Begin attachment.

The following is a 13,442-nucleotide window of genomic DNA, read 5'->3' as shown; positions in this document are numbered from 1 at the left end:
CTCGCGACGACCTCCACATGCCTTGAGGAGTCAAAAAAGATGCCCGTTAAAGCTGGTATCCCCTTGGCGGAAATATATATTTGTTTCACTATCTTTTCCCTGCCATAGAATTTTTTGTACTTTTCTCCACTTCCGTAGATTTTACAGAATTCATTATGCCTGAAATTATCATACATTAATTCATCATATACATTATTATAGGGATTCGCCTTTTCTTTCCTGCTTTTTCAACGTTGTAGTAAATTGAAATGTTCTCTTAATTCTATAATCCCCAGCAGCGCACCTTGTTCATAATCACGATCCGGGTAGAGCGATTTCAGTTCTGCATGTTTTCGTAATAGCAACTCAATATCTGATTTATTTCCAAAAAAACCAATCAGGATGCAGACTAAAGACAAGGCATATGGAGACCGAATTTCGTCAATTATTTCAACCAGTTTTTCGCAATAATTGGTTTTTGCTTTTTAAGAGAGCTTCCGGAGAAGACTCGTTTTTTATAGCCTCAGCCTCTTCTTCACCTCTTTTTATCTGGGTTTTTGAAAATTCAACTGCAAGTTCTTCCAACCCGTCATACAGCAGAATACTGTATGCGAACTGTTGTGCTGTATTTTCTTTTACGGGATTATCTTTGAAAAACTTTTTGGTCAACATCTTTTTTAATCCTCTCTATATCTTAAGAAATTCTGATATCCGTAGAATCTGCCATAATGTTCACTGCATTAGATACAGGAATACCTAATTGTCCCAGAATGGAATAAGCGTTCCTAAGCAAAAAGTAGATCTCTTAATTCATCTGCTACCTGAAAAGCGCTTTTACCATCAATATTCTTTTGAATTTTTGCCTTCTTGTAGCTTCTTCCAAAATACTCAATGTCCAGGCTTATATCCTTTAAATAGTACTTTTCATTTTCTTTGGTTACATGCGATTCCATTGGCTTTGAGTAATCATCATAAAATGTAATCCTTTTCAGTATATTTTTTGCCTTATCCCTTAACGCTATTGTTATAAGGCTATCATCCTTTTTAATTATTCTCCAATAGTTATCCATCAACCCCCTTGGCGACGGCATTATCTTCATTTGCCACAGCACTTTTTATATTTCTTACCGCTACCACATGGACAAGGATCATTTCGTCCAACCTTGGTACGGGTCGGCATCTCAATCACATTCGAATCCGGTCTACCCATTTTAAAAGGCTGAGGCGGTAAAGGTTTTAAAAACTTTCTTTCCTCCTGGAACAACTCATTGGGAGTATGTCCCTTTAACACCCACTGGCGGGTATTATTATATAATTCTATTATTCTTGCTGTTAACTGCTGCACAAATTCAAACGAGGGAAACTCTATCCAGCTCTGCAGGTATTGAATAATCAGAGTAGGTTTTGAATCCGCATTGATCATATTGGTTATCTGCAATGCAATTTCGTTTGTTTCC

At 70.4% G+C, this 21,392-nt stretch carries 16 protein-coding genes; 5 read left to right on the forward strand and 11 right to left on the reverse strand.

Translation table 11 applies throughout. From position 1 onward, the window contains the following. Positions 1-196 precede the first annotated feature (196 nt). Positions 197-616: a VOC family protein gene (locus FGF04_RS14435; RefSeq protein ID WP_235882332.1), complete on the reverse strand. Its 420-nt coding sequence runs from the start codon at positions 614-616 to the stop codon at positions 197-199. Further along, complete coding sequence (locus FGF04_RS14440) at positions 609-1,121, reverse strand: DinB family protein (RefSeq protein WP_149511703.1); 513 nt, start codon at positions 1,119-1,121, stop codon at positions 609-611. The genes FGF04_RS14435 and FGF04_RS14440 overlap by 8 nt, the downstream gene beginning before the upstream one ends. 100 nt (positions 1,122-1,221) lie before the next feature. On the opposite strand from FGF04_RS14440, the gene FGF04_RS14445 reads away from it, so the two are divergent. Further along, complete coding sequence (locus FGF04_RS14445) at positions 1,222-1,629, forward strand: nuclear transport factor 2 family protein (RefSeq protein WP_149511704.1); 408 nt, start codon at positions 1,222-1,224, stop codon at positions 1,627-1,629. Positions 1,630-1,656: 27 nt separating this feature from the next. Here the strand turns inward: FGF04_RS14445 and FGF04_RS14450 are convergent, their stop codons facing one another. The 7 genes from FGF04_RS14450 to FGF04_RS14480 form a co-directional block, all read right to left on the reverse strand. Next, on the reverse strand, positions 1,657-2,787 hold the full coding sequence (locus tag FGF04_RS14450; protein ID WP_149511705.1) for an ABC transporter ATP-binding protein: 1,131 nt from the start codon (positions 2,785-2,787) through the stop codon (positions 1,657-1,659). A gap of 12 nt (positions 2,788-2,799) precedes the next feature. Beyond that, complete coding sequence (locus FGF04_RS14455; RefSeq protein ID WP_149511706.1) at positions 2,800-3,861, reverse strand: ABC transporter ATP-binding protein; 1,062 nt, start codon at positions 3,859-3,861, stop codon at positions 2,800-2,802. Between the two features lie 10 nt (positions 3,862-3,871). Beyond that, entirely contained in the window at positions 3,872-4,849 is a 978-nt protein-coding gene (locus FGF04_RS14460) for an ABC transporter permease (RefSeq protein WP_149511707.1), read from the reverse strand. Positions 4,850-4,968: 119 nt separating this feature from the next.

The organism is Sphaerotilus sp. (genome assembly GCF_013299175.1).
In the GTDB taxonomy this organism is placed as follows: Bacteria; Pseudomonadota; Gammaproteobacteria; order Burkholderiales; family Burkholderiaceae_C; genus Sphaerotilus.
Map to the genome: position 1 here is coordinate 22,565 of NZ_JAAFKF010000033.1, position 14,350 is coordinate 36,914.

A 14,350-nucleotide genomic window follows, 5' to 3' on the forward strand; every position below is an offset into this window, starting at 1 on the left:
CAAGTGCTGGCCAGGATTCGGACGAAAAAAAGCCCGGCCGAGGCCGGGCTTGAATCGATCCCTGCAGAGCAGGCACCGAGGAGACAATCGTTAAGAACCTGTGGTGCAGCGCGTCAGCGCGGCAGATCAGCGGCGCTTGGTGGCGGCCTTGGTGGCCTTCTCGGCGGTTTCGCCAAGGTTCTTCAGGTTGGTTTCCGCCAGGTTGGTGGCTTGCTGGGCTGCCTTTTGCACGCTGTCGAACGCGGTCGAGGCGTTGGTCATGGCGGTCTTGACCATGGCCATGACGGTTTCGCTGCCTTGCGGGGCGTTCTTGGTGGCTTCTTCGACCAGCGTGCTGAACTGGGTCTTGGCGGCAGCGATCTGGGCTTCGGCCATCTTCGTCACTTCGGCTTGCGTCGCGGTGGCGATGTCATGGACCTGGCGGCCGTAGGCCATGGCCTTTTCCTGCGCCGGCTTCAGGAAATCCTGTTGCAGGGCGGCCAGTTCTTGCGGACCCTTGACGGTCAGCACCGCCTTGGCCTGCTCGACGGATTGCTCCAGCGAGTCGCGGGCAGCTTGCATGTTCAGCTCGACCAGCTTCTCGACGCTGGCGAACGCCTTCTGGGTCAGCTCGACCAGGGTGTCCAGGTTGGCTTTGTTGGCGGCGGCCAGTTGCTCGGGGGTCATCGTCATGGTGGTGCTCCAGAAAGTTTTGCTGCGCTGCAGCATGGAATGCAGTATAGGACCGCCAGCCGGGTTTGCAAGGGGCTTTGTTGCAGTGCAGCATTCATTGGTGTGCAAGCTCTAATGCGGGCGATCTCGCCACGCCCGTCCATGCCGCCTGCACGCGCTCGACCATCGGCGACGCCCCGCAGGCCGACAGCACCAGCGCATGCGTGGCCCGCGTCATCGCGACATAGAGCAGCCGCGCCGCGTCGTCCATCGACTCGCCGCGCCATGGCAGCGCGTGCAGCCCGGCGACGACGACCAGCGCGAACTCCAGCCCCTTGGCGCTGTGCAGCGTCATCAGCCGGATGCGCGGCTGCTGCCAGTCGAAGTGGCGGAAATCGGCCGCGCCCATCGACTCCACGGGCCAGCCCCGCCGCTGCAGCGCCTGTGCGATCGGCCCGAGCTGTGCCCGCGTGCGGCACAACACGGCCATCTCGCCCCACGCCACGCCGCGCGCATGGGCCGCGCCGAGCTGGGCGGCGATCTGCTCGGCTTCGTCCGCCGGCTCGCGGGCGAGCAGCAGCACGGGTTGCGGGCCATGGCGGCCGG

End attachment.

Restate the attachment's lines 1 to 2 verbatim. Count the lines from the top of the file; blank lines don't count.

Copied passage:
The following is a 13,442-nucleotide window of genomic DNA, read 5'->3' as shown; positions in this document are numbered from 1 at the left end:
CTCGCGACGACCTCCACATGCCTTGAGGAGTCAAAAAAGATGCCCGTTAAAGCTGGTATCCCCTTGGCGGAAATATATATTTGTTTCACTATCTTTTCCCTGCCATAGAATTTTTTGTACTTTTCTCCACTTCCGTAGATTTTACAGAATTCATTATGCCTGAAATTATCATACATTAATTCATCATATACATTATTATAGGGATTCGCCTTTTCTTTCCTGCTTTTTCAACGTTGTAGTAAATTGAAATGTTCTCTTAATTCTATAATCCCCAGCAGCGCACCTTGTTCATAATCACGATCCGGGTAGAGCGATTTCAGTTCTGCATGTTTTCGTAATAGCAACTCAATATCTGATTTATTTCCAAAAAAACCAATCAGGATGCAGACTAAAGACAAGGCATATGGAGACCGAATTTCGTCAATTATTTCAACCAGTTTTTCGCAATAATTGGTTTTTGCTTTTTAAGAGAGCTTCCGGAGAAGACTCGTTTTTTATAGCCTCAGCCTCTTCTTCACCTCTTTTTATCTGGGTTTTTGAAAATTCAACTGCAAGTTCTTCCAACCCGTCATACAGCAGAATACTGTATGCGAACTGTTGTGCTGTATTTTCTTTTACGGGATTATCTTTGAAAAACTTTTTGGTCAACATCTTTTTTAATCCTCTCTATATCTTAAGAAATTCTGATATCCGTAGAATCTGCCATAATGTTCACTGCATTAGATACAGGAATACCTAATTGTCCCAGAATGGAATAAGCGTTCCTAAGCAAAAAGTAGATCTCTTAATTCATCTGCTACCTGAAAAGCGCTTTTACCATCAATATTCTTTTGAATTTTTGCCTTCTTGTAGCTTCTTCCAAAATACTCAATGTCCAGGCTTATATCCTTTAAATAGTACTTTTCATTTTCTTTGGTTACATGCGATTCCATTGGCTTTGAGTAATCATCATAAAATGTAATCCTTTTCAGTATATTTTTTGCCTTATCCCTTAACGCTATTGTTATAAGGCTATCATCCTTTTTAATTATTCTCCAATAGTTATCCATCAACCCCCTTGGCGACGGCATTATCTTCATTTGCCACAGCACTTTTTATATTTCTTACCGCTACCACATGGACAAGGATCATTTCGTCCAACCTTGGTACGGGTCGGCATCTCAATCACATTCGAATCCGGTCTACCCATTTTAAAAGGCTGAGGCGGTAAAGGTTTTAAAAACTTTCTTTCCTCCTGGAACAACTCATTGGGAGTATGTCCCTTTAACACCCACTGGCGGGTATTATTATATAATTCTATTATTCTTGCTGTTAACTGCTGCACAAATTCAAACGAGGGAAACTCTATCCAGCTCTGCAGGTATTGAATAATCAGAGTAGGTTTTGAATCCGCATTGATCATATTGGTTATCTGCAATGCAATTTCGTTTGTTTCC